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WipEout 2097 Reviewed by Tom Lenting on . Rating: 71%
WipEout 2097
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  • Review Score:

  • B
Okay, I'll admit, I like playing videogames. But I'm not very good at them. Many of the games I loved I didn't even finish. It really doesn't matter what the genre is, I usually get stuck halfway. Earthworm Jim? Played it, loved it, didn't finish it (though part two was easy, even for me). Panzer Dragoon Zwei? Same story here. Racing game are no different. I didn't ever finish Daytona USA and, though I could see the top quality of Sega Rally, I didn't really like the game - way too hard for me. Before I continue my review of WipEout 2097, you must realize that WipEout also belongs to the category of games I consider 'too hard for my sake'. But I've played my share of games, so I consider myself able to judge WipEout fairly.

The second game of the WipEout series is, just like the first one, set in the distant future - hence the "2097" in the title (the game is also known as WipEout XL in the U.S.). Those guys sure had a strange way of seeing the future - in 2097 one seems mainly busy with an "anti-gravity racing league", for which future you can prepare yourself by playing WipEout (is anyone reminded of the floating skateboard in the Back To The Future-movies? I surely am.) Never mind the silly story, let's see what the game itself is about.

First, you pick a "team" (meaning: a vehicle). Secondly, you pick a circuit - there are three available right away and one unlockable, if you complete the other tracks as winner. You must pilot your floating craft successfully over the circuit, preferably without touching the sides of the course and by flying over power-up pads on the roadway which enable the player to pick up shields, turbo boosts, mines, shock waves, rockets or missiles. Oh, and don't forget your opponents: they can pick up the extras too and shoot you if you don't shoot them first.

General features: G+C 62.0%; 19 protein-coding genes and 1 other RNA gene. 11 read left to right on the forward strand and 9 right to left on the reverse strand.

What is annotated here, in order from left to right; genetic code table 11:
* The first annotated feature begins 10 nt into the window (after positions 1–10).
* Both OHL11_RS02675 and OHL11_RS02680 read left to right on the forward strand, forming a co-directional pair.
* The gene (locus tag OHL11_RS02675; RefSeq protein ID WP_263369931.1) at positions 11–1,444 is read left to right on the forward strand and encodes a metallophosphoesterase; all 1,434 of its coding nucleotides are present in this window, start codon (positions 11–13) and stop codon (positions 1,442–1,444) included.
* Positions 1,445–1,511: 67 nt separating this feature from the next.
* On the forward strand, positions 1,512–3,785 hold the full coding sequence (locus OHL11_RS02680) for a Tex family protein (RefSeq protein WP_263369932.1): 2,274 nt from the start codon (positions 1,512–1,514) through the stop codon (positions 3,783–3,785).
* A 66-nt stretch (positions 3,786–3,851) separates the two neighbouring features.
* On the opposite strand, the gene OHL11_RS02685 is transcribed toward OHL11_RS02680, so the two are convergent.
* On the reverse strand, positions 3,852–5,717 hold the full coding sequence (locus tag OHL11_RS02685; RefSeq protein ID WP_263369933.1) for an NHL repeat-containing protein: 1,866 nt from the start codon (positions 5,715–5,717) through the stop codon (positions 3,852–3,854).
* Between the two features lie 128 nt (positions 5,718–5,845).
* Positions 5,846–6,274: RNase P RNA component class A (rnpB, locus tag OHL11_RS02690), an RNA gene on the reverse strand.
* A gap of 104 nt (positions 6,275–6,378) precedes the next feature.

If you're good at WipEout then the game can be supersonic fast. The circuit surroundings has been nicely worked out (though not as beautiful as Sega Rally obviously), the craft looks good and the explosions are sparse compared to post-32-bit consoles, but acceptable for a Saturn title.

The audio is one of the best things of the games - the sound effects and music are among some of the best on the Saturn (though I hate the robotic voice which mentions your lap times). As you noticed, I said the game CAN be supersonic fast. But that is only if you are an extraordinary good pilot ("craftsman" for the one of you who likes puns). I'm not, as you yet figured out from the first paragraph, so my craft usually hit the wall which slowed the game down considerably. It takes a while for the ship to get its speed back: luckily there are turbo boosts scattered all over the circuit.

Running out of time or running out of shield (due to too much running into the walls and taking fire from other enemies) results in an exploding craft, and that means you're going to be starting the circuit all over again.

Before I formulate my judgment over WipEout, I must say something about the differences between this version and the PlayStation game. The first WipEout was one of the launching titles of the PlayStation, and it took a while to get a Saturn version. Unfortunately, the Saturn couldn't create some of the visual flair (mainly explosions and framing) of the PS1 version, which made the long wait not entirely justified. While that could be overseen, the biggest letdown is the lack of a 2-player option. It is unclear why this sequel couldn't have a simultaneous 2-playermode, just like the first one. It is possible to use a "link-up mode" (two Saturn units and two TVs) but that is not what we want. Because of this shortcoming, I subtract at least 5% of the total score.

Which leaves us with an excellent, professional, well-presented game which seems mainly meant for hardcore gamers or gamers with a lot of patience to practice. Personally, I found it a little too hard. If you managed to finish Sega Rally, and you don't mind WipEout is 1-player only, you should check this out. The rest of us will get back to Manx TT or Virtua Racing and practice some more before we're ready for the real job ...
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